How much are you worth on the black market?

By Jennifer Kavur, ComputerWorld Canada |  Security, identity theft, security

Ever wondered how much your online identity is worth to a cybercriminal? A new tool from Symantec Corp. will perform the calculation for you.

The Norton Online Risk Calculator, unveiled within a microsite to coincide with the launch of Norton 2010, calculates your net worth on the black market by asking a few questions about your personal Internet use.

It takes a few minutes to answer the questions, after which you get three results: how much your online assets are worth, how much your online identity would sell for on the black market, and your risk of becoming a victim of identity theft.

The main point isn't to promote software or instill fear, but to spread awareness on cybercrime, said Marian Merritt, Internet security advocate for Symantec.

IT pros can use the consumer-oriented tool to educate employees in their office, as well as advocate Internet security to their family and friends. "IT is in that unique position of bridging both worlds," said Merritt.

It's unlikely the average consumer would read an Internet Security Threat Report, she added, but a simply illustrated example might get the same point across. "It's shocking how little value criminals place on your credit card," she said.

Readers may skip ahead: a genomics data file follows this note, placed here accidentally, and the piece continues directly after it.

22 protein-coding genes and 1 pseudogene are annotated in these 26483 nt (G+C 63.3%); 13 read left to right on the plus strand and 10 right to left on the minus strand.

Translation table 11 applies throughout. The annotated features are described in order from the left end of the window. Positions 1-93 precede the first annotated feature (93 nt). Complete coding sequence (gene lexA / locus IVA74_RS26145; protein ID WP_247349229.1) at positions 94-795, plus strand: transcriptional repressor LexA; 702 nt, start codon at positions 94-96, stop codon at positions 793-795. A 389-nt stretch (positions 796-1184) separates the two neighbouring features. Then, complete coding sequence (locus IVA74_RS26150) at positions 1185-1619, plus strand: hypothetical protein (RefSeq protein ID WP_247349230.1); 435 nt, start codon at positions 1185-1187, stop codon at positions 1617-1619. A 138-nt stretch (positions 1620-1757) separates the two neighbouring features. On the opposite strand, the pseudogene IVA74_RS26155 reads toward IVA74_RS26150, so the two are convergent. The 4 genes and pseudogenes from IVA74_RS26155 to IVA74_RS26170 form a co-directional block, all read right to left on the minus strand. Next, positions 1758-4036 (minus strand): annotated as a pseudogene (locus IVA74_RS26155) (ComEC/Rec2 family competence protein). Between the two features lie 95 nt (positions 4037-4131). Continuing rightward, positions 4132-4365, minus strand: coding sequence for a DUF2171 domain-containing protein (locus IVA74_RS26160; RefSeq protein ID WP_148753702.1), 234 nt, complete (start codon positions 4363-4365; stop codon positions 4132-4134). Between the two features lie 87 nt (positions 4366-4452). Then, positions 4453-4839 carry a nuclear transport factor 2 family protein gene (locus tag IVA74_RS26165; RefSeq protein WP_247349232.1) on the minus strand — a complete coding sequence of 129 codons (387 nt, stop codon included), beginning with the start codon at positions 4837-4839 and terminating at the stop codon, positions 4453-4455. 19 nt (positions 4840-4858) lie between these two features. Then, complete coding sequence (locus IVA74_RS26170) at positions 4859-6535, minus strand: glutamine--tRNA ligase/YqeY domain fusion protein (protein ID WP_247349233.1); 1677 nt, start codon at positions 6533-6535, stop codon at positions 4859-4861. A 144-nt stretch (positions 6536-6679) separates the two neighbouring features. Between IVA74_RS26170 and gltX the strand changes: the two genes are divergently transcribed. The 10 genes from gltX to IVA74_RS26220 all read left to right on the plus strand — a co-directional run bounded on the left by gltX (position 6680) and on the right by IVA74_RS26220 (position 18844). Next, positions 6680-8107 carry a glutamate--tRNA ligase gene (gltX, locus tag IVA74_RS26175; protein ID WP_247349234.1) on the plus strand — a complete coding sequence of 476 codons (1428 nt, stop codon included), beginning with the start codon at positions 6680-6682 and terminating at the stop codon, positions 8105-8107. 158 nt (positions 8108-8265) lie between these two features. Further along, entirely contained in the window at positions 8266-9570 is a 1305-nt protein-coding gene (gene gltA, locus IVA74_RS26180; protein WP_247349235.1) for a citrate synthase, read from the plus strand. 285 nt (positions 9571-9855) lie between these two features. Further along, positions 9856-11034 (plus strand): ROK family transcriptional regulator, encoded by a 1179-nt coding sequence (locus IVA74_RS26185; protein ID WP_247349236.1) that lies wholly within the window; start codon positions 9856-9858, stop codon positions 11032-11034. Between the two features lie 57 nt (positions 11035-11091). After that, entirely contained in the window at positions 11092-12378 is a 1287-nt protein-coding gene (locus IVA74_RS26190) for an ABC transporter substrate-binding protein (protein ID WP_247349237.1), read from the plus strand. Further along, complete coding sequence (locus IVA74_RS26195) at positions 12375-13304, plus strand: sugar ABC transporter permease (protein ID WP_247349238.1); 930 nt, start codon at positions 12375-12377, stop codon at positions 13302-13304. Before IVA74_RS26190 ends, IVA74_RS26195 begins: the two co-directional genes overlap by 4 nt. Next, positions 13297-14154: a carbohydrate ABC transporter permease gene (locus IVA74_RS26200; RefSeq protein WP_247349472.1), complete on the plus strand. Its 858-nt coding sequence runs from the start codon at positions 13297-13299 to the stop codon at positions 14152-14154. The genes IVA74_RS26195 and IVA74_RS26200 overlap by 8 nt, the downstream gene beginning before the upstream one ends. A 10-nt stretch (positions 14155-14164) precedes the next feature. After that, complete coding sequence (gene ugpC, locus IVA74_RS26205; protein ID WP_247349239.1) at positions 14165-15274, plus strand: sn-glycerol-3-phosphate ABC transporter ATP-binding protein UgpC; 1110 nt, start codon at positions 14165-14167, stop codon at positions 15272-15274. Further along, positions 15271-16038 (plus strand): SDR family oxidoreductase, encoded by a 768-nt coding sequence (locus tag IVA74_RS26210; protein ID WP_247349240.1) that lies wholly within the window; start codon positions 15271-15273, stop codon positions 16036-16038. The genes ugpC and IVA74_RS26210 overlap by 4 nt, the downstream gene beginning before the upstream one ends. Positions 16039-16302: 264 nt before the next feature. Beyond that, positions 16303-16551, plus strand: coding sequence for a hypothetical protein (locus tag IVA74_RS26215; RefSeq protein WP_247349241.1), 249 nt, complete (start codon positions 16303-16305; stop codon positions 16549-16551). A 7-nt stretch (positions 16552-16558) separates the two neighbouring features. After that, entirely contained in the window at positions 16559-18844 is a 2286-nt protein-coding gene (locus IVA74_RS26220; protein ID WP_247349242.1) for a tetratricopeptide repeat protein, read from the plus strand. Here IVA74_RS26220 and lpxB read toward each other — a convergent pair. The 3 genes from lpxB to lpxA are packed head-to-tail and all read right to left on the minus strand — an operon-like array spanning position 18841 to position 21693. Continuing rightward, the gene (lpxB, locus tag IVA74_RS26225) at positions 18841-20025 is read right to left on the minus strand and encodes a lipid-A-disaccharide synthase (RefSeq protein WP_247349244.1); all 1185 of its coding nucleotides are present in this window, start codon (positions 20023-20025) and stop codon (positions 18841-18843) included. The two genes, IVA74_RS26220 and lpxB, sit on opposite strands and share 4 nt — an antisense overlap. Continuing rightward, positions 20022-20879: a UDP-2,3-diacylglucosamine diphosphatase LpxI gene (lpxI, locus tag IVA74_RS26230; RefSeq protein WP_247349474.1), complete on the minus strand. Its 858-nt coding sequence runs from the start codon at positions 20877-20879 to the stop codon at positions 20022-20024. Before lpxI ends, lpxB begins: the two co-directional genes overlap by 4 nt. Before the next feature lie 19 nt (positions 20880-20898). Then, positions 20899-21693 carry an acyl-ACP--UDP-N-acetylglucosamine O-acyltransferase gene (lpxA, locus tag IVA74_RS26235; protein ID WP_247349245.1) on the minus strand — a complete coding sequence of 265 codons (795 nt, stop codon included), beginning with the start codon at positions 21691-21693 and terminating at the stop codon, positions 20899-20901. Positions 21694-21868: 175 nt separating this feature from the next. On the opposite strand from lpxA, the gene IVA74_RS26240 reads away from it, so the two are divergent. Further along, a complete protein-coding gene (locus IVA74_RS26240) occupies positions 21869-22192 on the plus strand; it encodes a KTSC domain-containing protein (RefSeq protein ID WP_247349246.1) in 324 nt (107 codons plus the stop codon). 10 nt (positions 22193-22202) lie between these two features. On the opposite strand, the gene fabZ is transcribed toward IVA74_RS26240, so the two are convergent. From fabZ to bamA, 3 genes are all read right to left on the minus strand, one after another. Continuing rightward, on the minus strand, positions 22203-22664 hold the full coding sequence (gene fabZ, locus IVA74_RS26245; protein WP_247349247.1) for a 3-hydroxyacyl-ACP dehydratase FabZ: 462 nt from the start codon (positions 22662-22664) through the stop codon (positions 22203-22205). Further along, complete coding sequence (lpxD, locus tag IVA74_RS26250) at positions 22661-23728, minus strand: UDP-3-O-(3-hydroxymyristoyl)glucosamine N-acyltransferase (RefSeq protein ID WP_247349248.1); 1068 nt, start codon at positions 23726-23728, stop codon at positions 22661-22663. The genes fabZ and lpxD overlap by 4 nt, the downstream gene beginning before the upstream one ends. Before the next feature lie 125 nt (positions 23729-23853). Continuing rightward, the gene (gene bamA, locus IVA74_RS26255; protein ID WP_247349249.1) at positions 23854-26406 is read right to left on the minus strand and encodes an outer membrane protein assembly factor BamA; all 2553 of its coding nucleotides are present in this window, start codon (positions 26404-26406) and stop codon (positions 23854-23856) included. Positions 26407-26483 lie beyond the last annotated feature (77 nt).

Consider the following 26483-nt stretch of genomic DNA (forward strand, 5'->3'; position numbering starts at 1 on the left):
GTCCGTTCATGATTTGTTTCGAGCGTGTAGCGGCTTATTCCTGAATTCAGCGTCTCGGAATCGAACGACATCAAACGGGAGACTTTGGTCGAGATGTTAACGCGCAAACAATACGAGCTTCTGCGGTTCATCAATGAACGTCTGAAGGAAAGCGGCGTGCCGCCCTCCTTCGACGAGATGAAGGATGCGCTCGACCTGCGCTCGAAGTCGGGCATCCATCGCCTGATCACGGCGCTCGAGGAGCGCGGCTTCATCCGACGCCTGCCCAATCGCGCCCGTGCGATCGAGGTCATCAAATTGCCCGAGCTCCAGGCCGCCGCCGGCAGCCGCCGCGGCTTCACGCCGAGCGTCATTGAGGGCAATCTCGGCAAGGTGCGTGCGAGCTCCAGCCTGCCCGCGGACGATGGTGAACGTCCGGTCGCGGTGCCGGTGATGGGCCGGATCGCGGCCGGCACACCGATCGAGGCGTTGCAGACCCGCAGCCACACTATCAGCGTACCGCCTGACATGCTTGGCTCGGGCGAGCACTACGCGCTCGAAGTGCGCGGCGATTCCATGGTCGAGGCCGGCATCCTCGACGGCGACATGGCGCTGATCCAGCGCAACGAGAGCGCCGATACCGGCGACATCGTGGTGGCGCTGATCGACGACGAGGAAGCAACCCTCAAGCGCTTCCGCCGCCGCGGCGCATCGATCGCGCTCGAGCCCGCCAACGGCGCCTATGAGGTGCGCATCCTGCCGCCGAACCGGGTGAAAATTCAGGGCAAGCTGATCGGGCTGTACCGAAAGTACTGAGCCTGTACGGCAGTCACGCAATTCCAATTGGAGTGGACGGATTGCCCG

IT pros themselves might also benefit from a refresher on cybercrime. "Sometimes those who think they know the most can be even more at risk than others who admit they don't know much and therefore are very cautious," said Merritt.

Even those who consider themselves experts in IT tend to take shortcuts when it comes to online security because they think they aren't at risk, their information isn't really that valuable or they don't realize how much work it takes to recover a stolen identity, she explained.

IT pros might be familiar with concepts of the underground criminal economy and may even know a self-proclaimed hacker or two, but they may not realize the extent to which cybercrime has grown over the past several years, she said.

Cybercrime is now larger than the international drug trade, Merritt pointed out. Nearly 10 million people have reported identity theft in the U.S. over the last 12 months and one in four households have already been victimized, she said.

Not only is the rate of growth surprising, but how easy it is for criminals with no technical skills to convert themselves into cybercriminal businesses overnight, she said. Build-your-own botnet kits and spam engine systems trade on the black market for about $500, Merritt pointed out.

Cybercrime is well reported in the IT space, but the message doesn't often reach the general public, according to Merritt. "You turn on the news and they are talking about capturing drug dealers going across the border, but they rarely show a hacker in handcuffs," she said.

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